New discoveries always make headlines and reveal more secrets of the ancient Egyptians. Over the last few weeks, three new discoveries have been uncovered in Egypt at the Assasif Necropolis in Luxor, in ancient Heliopolis, and in the Delta city of Damietta, reports Nevine El-Aref.
At the Assasif Necropolis on Luxor’s west bank, a French-Egyptian mission from Strasbourg University in France led by Egyptologist Frédéric Colin unearthed three 3,500-year-old wooden painted coffins from the 18th Dynasty during excavation work carried out in the courtyard of tomb TT33.
Fathi Yassin, director of antiquities at Luxor, explained that the coffins were found in a very well-preserved condition and decorated with paintings and hieroglyphic texts. They belong to three women, and their lengths range from 180 to 195 cm.
The first coffin belongs to a woman named Ti Abo, and the second bears the name of a woman named Rau and is painted yellow and bears a hieroglyphic inscription on a white painted background. The third coffin is 180 cm in length and is covered with a layer of plaster with scenes showing brown columns and white colours. There are no inscriptions on it.
The 18th Dynasty (1550-1295 BCE) was the first of the New Kingdom of ancient Egypt when it achieved the peak of its power.
The Assasif Necropolis includes a group of individual tombs dating back to the 18th, as well as the 25th and 26th Dynasties. Some tombs dating back to the 5th Dynasty have been discovered as well. The area was also used as a royal cemetery during the second half of the 11th Dynasty.
Some of the tombs in the Necropolis are not painted, but the majority have walls featuring scenes showing religious rituals, daily life, agriculture and hunting, as well as dancing.
The second discovery was made in ancient Heliopolis where an Egyptian-German mission from the George Steindorff Egyptian Museum of the University of Leipzig and the University for Applied Sciences in Mainz in Germany uncovered the remains of Middle Kingdom royal sculptures as well as a variety of moulds for the manufacture of faience amulets and fragments of the reused capitals of palm columns dating to the Old Kingdom.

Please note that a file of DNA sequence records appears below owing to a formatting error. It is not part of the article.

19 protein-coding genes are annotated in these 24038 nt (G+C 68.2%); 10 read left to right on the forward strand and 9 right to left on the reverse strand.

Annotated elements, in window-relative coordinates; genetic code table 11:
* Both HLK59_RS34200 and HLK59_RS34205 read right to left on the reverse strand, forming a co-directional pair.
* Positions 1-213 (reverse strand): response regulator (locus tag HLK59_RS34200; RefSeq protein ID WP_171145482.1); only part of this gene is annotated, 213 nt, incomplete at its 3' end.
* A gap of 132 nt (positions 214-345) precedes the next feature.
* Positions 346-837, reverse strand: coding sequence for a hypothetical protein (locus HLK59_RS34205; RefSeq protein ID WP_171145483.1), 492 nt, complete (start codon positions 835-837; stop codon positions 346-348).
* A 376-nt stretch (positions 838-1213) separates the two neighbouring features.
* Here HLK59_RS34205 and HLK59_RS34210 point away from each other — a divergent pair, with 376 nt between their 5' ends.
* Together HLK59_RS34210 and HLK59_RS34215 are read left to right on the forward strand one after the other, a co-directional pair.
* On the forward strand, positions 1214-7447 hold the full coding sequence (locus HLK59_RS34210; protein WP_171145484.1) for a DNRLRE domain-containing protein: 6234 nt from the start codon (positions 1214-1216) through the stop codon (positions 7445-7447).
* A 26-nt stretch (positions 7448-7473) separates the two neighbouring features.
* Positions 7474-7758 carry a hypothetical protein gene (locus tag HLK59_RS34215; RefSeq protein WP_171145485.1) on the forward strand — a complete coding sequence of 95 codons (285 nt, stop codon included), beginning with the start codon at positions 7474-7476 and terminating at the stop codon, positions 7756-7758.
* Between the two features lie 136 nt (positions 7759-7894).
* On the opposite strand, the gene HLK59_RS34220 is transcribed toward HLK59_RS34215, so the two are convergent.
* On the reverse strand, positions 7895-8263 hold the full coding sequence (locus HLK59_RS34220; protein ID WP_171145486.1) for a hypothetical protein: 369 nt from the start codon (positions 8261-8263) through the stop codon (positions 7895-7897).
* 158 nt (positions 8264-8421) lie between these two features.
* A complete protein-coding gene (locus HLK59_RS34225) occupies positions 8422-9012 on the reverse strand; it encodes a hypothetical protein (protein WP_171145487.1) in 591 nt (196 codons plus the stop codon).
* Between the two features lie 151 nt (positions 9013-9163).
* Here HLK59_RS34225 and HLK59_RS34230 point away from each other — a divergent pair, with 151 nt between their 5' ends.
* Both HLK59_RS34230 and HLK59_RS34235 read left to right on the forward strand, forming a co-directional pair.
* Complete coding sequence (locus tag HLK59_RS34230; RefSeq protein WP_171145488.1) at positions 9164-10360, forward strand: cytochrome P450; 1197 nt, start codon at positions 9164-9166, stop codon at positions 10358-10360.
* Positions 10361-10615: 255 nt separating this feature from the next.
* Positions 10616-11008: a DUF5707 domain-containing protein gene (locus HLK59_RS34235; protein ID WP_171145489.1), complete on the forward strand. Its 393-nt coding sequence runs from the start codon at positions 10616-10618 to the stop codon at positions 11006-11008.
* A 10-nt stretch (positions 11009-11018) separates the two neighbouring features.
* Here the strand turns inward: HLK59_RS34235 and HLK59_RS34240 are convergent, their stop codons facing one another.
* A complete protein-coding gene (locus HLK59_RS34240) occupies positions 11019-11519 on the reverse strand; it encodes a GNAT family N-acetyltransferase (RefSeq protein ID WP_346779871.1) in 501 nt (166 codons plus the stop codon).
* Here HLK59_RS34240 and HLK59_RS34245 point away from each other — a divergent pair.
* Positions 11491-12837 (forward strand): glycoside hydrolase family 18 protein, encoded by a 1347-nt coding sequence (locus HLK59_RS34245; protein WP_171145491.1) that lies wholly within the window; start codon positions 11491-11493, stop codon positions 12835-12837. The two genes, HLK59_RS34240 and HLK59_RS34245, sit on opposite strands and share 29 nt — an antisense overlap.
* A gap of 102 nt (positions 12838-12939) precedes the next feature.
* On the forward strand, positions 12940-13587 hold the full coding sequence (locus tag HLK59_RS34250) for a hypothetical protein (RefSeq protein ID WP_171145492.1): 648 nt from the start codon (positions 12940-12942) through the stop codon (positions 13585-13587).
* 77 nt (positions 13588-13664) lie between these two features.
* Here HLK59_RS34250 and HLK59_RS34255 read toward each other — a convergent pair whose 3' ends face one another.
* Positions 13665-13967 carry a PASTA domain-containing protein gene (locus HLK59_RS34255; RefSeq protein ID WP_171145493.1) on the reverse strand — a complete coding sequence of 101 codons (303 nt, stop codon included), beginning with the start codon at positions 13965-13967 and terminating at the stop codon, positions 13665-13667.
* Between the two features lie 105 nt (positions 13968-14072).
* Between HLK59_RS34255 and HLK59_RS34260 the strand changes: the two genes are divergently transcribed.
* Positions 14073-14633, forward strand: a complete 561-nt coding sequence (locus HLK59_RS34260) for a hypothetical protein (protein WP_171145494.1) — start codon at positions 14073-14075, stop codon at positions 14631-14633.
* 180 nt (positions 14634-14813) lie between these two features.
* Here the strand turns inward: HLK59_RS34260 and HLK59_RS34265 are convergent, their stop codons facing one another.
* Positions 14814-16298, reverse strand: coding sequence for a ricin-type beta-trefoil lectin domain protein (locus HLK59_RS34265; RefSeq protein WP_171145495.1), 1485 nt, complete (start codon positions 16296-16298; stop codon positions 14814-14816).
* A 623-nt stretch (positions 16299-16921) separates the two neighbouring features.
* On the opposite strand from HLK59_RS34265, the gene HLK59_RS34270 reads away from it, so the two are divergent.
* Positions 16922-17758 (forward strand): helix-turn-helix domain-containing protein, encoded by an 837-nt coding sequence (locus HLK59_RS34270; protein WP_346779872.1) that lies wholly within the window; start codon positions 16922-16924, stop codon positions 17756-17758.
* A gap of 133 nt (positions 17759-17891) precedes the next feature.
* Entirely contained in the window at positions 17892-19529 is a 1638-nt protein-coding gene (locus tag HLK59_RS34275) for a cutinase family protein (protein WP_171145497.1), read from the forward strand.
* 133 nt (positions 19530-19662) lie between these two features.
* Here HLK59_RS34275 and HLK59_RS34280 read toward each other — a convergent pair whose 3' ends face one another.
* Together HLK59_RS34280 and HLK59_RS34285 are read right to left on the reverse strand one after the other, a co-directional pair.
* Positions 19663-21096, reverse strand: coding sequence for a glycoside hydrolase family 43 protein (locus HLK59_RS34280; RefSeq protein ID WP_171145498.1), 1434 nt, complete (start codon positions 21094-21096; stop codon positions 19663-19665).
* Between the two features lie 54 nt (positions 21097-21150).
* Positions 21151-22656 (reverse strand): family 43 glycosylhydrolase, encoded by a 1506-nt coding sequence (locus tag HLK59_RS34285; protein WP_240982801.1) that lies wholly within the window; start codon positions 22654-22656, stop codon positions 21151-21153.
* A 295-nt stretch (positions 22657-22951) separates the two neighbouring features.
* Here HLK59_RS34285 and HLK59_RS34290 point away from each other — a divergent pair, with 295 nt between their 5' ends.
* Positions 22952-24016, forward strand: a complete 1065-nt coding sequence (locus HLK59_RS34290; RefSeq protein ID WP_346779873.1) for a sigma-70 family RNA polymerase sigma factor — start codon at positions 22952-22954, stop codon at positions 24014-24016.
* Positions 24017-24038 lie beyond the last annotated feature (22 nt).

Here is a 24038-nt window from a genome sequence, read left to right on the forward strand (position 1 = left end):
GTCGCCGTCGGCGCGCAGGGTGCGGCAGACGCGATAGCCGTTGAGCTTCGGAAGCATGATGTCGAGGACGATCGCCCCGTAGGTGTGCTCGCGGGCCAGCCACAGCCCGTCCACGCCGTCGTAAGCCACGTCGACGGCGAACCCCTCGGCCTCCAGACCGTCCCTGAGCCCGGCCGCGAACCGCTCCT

Ayman Ashmawi, head of the Ancient Egyptian Sector at the Ministry of Antiquities and head of the Egyptian side of the mission, said that it had uncovered the remains in debris during excavation work focused on the south-western section of the precinct where a small graveyard dating to the 11th century BCE was discovered in April 2019.
“It came as a surprise that these layers directly overlay a stratum of the prehistoric settlement of Heliopolis, as three trenches yielded evidence for very early mud brick architecture as well as a type of brewery construction known from Tell Farkha and other sites,” Ashmawi said.
He added that numerous lithic artefacts and debris, as well as an abundance of pottery from the Lower Egyptian Culture with signs of contact with the Naqada Culture of Upper Egypt from around 3,500 BCE, had also been found.
Dietrich Rau, head of the mission from the German side, said that excavation work had been carried out in area 234 close to the sections of the workshop area dating from the seventh to the second century BCE revealing a portion of a paved street about one metre below the surface.
“The pottery finds point to a date in the Third Intermediate Period. A number of later Hellenistic-early Roman pits are also in this section,” Rau said, adding that two of them contained debris from temple reliefs of the Pharaoh Ramses II, among them an especially well-preserved slab presenting the kneeling Ramses II in front of the sun god Ra-Horakhty, the ruler of Heliopolis.
A painted coffin
Another pit contained fragments of two royal sculptures. “One can be identified as the base of a statue of the kneeling king Seti II (1200-1194 BCE) made of brown quartzite. The second sculpture is made of red granite. It represents either the goddess Isis or Hathor or a queen of Ramses II,” Rau said.
More excavation work will now continue.
Meanwhile, in Damietta an Egyptian mission unearthed a collection of seven gold Byzantine coins along with ushabti figurines engraved with the cartouche of the 26th Dynasty king Psamtik II.
Nadia Khedre, the head of the mission, explained that the coins were engraved with the name of Konstantinoupolis, the Byzantine name for Constantinople, the city where the coins were fabricated. She said the coins bore the name of the Byzantine emperors Focas, Heraclius Augustus and Constantine II.
The mission also uncovered a collection of human remains mixed with amulets and scarabs depicting the ancient Egyptian udjat eye, the djed sign and the Isis knot.
*A version of this article appears in print in the 19 December, 2019 edition of Al-Ahram Weekly.